When insanity is normal

by Aug 1, 2011All Articles

editorial11and12AMANDLA ISSUE 11 and 12 | EDITORIAL : In the governmentís medium-term budget policy statement new finance minister Pravin Gordhan highlights South Africaís shocking reality that just
42% of the population aged between 15 and 64 are in some form of employment. This compares unfavourably with countries such as Brazil and China, where about two-thirds of the adult population work. In the former homelands, the picture is even bleaker, with fewer than 30% of the adult population working. According to the Labour Force Survey, almost half of young Africans have never worked.
Hardly was the ink dry on this statement when the Quarterly Labour Force Survey reported that a further 484 000 jobs were lost between July and September this year. This brings the total jobs lost since the start of the recession to more than one million.

Recall that ësome form of employmentí includes begging on the side of the road for money or food and any informal employment such as repairing and maintenance in oneís own home, paid or unpaid! Our unemployment figures do not include those who have become so discouraged and weighed down by poverty they have given up looking for work. In truth, if we looked at unemployment with out tinted glasses, we would see the greatest blight on SAís post ñ apartheid transition, not just a crisis but a social catastrophe.

Yet, consider for a moment the issues that have dominated our body politic and the media: shenanigans at state-run enterprises, governmentís shoot-to-kill policy, Jansen and the pardoning of the Reitz 4, comments on the musings of Julius Malema. Absent are any serious comment and discussion on mass unemployment.

Unemployment is neglected for three main reasons. First, we have got used to levels of unemployment that would be unthinkable in most other countries. The Great Depression of the 1930s has been much in the news of late. It earned its historical and universally recognised name because, amongst other things, unemployment in the US peaked at 25%. Moreover, in places like Argentina, once the most industrialised economy of  Latin America, a 20% unemployment rate in 2001 brought down five governments through mass protest. Yet, an official unemployment rate of around 25% is our norm! We have got so used to it during the past decade that it no longer even takes our breath away.

The perceived politics of the possible is the second reason why other matters dominate the public debate. Letís recall that unemployment was at 16% before the introduction of GEAR, the governmentís neo-liberal macroeconomic policy. Imagine the celebrations if our unemployment rate were to return to 16%! Yet the government is still largely wedded to the economics of neo-liberalism. So, too, are all other parliamentary political parties. This means impotence for all the parties of parliament who all place job creation at the centre of their policies but, as prisoners of essentially the same neo-liberalism, can do no more than point accusing figures at each other. Their mutual shouting has become so empty that it is no longer newsworthy.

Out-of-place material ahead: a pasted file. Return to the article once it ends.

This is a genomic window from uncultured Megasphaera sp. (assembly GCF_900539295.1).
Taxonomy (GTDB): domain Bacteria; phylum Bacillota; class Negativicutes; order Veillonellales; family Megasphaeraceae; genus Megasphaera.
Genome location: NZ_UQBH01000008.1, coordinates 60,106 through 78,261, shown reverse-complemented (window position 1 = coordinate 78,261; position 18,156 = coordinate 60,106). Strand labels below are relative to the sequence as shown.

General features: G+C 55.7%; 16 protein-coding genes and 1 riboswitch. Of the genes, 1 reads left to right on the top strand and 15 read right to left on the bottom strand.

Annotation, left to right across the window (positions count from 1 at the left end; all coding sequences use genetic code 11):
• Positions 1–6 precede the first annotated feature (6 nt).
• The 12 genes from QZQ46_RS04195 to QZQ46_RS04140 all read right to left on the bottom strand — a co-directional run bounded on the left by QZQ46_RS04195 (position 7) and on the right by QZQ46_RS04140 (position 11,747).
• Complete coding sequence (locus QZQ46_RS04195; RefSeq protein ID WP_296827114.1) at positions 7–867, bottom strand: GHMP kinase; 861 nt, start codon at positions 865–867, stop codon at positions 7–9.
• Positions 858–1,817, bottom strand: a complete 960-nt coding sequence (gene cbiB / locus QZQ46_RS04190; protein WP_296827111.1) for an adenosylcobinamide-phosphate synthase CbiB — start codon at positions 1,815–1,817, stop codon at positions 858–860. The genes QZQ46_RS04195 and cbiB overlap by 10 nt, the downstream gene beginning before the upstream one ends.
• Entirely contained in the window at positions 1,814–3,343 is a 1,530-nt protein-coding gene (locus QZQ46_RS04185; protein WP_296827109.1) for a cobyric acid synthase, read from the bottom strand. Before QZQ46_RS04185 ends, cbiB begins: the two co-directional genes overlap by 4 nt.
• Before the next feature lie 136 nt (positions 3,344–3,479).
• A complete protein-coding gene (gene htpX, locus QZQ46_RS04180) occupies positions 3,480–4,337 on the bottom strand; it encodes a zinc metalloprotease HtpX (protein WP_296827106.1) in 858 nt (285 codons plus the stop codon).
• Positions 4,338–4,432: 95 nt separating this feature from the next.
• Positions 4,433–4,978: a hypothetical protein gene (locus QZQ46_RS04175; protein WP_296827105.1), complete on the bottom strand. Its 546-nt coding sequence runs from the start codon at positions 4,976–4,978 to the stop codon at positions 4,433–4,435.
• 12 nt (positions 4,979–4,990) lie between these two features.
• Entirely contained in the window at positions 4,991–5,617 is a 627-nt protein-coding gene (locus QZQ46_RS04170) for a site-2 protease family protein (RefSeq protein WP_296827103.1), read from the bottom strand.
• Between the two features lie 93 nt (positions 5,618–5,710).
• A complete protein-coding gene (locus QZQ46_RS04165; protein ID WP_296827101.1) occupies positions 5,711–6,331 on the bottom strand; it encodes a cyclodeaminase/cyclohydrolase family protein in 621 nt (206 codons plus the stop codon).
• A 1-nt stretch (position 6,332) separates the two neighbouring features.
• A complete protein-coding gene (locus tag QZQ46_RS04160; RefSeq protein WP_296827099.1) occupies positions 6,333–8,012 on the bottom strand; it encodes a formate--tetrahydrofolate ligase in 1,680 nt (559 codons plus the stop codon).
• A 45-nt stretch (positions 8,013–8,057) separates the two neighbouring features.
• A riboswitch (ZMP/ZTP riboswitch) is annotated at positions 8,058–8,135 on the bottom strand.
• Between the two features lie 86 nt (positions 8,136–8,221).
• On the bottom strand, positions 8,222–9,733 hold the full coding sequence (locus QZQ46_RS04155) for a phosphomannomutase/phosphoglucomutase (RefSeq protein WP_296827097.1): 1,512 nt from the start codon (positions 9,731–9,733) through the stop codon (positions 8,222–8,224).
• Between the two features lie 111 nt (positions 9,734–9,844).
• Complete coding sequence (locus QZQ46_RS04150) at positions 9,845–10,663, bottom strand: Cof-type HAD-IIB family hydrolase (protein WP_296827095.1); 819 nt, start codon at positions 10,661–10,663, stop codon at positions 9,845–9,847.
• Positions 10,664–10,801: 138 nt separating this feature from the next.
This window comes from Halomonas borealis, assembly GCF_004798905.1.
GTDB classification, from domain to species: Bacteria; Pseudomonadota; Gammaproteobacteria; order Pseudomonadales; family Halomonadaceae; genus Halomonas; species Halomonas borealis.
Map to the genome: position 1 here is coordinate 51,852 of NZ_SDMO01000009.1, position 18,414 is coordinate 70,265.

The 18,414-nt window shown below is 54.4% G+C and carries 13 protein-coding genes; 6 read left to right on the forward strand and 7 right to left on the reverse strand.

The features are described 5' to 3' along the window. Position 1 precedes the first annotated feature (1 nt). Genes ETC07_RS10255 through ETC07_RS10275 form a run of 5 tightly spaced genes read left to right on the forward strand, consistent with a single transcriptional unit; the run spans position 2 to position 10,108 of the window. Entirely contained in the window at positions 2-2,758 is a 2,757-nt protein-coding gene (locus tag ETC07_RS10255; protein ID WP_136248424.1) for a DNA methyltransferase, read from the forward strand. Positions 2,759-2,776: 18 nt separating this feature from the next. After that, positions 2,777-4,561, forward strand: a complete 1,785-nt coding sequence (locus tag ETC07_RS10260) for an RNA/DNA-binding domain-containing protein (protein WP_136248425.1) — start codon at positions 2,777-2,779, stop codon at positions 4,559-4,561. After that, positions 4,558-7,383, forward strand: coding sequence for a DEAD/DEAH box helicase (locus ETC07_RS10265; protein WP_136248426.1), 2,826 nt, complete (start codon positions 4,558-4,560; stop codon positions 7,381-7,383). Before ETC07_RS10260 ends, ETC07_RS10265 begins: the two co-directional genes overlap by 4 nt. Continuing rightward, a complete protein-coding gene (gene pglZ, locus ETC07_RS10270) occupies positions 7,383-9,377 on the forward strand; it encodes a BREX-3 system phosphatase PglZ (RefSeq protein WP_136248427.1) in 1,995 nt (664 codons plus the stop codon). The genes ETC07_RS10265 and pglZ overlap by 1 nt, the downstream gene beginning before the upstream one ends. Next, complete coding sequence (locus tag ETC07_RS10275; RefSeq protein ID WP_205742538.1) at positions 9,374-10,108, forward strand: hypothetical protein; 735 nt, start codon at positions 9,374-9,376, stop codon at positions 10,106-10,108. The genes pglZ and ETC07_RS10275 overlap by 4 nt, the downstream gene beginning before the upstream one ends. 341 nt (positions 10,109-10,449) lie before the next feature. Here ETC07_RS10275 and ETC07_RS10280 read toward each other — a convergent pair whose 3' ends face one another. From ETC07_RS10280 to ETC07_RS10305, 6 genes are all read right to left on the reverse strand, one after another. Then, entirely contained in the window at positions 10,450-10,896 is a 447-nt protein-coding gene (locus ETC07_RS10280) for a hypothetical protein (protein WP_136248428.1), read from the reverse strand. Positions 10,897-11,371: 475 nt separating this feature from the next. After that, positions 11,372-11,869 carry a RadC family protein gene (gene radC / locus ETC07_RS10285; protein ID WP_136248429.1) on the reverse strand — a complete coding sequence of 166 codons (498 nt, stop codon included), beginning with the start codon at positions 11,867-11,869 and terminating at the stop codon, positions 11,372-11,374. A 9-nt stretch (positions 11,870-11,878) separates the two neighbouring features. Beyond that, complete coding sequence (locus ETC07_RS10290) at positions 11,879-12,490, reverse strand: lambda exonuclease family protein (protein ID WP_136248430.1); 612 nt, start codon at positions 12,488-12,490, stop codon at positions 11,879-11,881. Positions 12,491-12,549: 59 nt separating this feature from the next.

The silence of the unemployed is the third reason why unemployment doesnít dominate our media. This is not to say that the unemployed do not display their anger. They do ñ but as service-delivery protests rather than explicit protests against unemployment. 

The situation desperately calls for both radical economic alternatives and reforms that immediately alleviate the intolerable hardships of the millions of people constantly mocked by a constitution that promises so much and provides so little. While COSATU understandably looks to its Alliance partner in government, the ANC, and sympathetic Ministers like Ebrahim Patel and Rob Davies to address the jobs crisis it would do well to remember that private capital controls 80% of the South African economy, one that has become progressively financialised, globalised and intrinsically labour displacing.  From this base it largely determines the economic shape of things. Without confronting capital the state will remain relatively weak.

While, yes it is clichÈd to keep on shouting for COSATU to roll out a programme of mass action, a strategy that largely depends on lobbying government and the Alliance is prisoner of a failed history that delivered so little. Another Jobs Summit with government, business and labour is ëso old schoolí. We need an alternative that can excite those at the epicentre of the unemployment crisis ñ the workers and the unemployed. We need a campaign that will capture the imagination such as the anti-pass campaign did or for the Freedom Charter did. Through a process of consultation popular organisations big and small, communities, especially those at the centre of the ëservice delivery protestsí  must be drawn into an assembly of the poor where a transformative agenda can be drafted. The right to decent work should be used to galvanise demands that go beyond the immediate.

Yes we can demand welfare for the unemployed in a form of basic income grant, free transport, etc. Yes we can demand the reorganisation of the Expanded Public Works Programme into one that provides guaranteed work for at least one full year. Yes we can demand an end to informalisation and casualisation starting with the ban of labour brokering, but we also can be bolder in the face of mass retrenchments. If they can occupy factories in Argentina, Chicago, Britain and elsewhere and transform them into co-operatives why canít we?
Radical! Maybe but then we live in times when insanity has become the new normal. 

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